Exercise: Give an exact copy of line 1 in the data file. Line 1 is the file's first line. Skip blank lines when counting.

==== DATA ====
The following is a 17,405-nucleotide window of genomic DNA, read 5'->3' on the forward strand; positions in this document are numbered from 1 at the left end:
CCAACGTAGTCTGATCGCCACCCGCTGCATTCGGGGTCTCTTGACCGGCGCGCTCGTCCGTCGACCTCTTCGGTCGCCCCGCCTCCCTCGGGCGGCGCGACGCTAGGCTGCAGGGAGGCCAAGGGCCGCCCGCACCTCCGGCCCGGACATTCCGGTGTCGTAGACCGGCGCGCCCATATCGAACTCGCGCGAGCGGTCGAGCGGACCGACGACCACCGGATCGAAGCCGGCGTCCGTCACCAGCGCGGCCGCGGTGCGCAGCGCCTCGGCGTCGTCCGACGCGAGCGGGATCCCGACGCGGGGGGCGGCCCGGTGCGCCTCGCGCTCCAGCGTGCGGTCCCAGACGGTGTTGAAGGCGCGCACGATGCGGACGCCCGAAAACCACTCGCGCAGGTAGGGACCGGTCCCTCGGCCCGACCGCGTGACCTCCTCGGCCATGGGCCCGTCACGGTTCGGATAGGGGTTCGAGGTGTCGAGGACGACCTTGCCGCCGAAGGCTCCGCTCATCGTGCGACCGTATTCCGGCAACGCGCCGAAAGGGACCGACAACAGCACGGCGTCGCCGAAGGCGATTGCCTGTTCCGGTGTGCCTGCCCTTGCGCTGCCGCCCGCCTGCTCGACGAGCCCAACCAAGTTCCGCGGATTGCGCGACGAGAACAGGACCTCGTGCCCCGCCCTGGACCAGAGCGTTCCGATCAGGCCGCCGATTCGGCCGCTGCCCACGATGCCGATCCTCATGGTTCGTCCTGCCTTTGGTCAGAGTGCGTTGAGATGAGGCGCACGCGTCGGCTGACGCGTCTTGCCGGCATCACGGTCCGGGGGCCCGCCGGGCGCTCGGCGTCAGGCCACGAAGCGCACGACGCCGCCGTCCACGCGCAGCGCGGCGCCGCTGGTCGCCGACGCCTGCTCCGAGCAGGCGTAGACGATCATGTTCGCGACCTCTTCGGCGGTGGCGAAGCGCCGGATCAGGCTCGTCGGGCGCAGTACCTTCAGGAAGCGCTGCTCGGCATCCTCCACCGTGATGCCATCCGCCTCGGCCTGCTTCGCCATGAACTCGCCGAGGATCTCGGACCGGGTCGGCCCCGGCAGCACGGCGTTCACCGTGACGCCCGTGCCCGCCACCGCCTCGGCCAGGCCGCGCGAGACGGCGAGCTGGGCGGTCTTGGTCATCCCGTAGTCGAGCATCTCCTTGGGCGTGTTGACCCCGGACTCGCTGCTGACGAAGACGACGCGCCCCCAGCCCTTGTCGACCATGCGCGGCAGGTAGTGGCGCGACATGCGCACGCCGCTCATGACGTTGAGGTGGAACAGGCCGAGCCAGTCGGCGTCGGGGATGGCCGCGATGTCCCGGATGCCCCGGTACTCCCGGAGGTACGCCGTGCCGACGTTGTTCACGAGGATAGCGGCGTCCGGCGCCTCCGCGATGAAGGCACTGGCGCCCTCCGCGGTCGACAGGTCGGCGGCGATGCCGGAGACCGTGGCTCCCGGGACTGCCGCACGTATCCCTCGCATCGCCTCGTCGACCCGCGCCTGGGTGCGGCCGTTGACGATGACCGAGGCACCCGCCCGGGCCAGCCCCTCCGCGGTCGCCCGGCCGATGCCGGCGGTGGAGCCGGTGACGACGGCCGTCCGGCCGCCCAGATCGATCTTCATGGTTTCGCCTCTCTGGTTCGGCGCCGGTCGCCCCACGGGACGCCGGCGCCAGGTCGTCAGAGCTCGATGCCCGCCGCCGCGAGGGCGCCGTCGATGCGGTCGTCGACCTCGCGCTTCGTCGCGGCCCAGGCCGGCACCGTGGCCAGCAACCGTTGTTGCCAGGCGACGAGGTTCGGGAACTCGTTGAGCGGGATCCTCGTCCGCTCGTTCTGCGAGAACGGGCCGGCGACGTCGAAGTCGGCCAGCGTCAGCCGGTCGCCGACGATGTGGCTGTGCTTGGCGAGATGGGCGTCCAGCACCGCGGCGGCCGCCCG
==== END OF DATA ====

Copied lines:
The following is a 17,405-nucleotide window of genomic DNA, read 5'->3' on the forward strand; positions in this document are numbered from 1 at the left end: